FDA suspends most on site inspections because of COVID-19 concerns

By Hank Schultz

- Last updated on GMT

FDA photo
FDA photo

Related tags coronavirus

In a teleconference held last night the US Food and Drug Administration announced that it is scaling back GMP inspections and is waiving certain FSMA requirements in the face of the COVID-19 crisis.

In a statement that accompanied the webcast, FDA Commissioner Dr Stephen Hahn MD, said the agency had already put work from home mandates in place, and this new directive is an extension of that.

“While this does not apply to those carrying out non-portable activities, such as certain lab activities or the monitoring of imported products, we will continue to adjust our approach to a number of activities, including facility inspections for all FDA-regulated products such as food, animal feed, drugs, biological products, devices and tobacco,”​ Hahn said.

“We must ensure our workforce remains healthy to carry out the FDA’s critical public health mission to keep Americans safe,”​ Hahn said in the statement.

The scaling back of inspections domestically follows on FDA’s earlier suspension of inspections of facilities in China. 

Hahn said inspections of imported products will continue, but for the moment domestic facility inspections are suspended.  The agency will seek other ways, including document review, to perform some of the functions that would otherwise have taken place in a physical audit.

Document review can give good snapshot of compliance

Larisa Pavlick, head of regulatory and compliance for the United Natural Products Alliance, said inspectors still could be effective even without a physical audit.  Pavlick has first hand experience from her years as an FDA inspector working out of the Denver office.

“You could still request and look at records for raw materials. They’re supposed to have two people working on raw material intake, one doing the verifying and the other doing the weighing,”​ she said.

“You could look at critical points in the manufacture to see if theoretical weights match actual rates.  You can compare master manufacturing records to batch records,” ​Pavlick added.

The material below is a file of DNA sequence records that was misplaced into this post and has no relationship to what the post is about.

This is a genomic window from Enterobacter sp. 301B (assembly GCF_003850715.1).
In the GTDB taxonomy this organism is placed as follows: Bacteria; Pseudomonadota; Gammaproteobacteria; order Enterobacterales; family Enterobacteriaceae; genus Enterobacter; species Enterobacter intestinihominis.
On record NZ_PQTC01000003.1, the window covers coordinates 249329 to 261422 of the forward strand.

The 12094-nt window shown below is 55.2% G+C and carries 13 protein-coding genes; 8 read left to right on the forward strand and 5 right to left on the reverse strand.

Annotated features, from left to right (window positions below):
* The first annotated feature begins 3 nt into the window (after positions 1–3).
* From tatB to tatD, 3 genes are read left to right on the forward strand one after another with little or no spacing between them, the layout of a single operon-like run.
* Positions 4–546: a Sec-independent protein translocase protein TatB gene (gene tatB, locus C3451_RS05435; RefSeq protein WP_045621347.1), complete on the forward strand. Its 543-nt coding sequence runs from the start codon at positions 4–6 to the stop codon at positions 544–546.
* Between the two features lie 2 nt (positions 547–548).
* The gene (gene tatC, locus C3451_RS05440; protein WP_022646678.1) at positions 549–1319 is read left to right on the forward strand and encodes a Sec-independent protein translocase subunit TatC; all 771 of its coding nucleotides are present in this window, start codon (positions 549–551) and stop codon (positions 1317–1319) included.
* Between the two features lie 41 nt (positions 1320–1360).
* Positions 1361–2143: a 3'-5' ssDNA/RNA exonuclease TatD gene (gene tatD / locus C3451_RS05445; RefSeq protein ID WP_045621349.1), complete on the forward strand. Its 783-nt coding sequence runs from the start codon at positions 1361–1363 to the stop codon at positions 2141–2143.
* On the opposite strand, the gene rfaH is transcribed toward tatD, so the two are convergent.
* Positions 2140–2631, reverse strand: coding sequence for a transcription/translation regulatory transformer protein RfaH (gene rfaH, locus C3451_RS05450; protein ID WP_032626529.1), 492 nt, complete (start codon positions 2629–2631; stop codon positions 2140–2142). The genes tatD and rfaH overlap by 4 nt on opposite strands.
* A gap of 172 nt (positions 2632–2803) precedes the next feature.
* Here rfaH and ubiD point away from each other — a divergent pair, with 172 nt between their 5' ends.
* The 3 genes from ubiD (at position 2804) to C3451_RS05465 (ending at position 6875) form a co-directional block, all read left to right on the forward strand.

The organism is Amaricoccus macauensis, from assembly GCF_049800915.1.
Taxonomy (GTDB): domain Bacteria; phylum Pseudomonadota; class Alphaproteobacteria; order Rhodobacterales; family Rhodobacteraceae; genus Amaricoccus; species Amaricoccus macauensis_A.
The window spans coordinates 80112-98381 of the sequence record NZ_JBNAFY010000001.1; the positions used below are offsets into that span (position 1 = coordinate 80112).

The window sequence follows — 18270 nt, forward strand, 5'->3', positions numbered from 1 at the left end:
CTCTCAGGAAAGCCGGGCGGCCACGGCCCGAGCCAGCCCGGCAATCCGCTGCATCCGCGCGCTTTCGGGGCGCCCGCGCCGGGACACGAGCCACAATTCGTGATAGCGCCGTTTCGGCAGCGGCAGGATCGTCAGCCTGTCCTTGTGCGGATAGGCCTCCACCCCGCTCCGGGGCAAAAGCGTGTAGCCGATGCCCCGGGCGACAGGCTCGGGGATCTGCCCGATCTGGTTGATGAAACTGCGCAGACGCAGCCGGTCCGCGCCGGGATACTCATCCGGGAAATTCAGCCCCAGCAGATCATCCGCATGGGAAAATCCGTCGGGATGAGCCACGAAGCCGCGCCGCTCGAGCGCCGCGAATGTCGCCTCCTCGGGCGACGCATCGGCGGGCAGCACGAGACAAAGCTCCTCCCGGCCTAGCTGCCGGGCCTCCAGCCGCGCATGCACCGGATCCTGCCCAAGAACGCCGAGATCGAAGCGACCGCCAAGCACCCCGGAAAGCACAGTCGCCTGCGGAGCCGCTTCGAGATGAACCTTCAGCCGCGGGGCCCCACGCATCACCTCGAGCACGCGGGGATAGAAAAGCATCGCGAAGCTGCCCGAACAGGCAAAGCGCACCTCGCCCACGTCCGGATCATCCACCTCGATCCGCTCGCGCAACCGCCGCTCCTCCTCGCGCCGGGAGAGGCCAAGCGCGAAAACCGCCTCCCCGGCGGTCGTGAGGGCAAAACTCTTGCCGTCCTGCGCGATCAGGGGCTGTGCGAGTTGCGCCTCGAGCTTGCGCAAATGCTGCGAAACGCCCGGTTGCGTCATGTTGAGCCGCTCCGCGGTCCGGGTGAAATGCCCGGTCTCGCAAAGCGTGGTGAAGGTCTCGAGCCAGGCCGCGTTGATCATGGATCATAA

Pavlick said one of her strategies as an inspector would be to request logs pertaining to the manufacture of a certain product over time to get a feel for how a company conducts its business.  If a blender was cleaned properly for a certain batch, is the same cleaning record there for the same product when it was manufactured a year previously?  That kind of review is still possible under the new guidelines, she said.

Loosened FSMA requirements

In a press release about the webinar the American Herbal Products Association noted that in addition to keeping its own inspectors at home, the agency  was waiving the requirement for manufacturers to do on site audits of their suppliers as mandated under the Food Safety Modernization Act. 

Pavlick said here, too, a great deal of important information can be gleaned from documentation.

“If for example there were a kill step called for to deal with microbial contamination, you look at time and temperature logs.  You could also look at the logs for the thermometers to see if they were calibrated and when they were calibrated,”​ she said.

“Some suppliers might control things with pH, so you could look at the pH logs to see if things were in the proper range,”​ Pavlick added.

Positive note on compliance

Hahn sounded a positive note about industry compliance in his statement, reassuring consumers that the products on the shelves will still be safe.

“From our experience across the agency, we also believe FDA-regulated firms understand and appreciate their shared responsibility to ensure the integrity of the supply chain and we will continue to communicate with them during this time to underscore this partnership,”​ he said.

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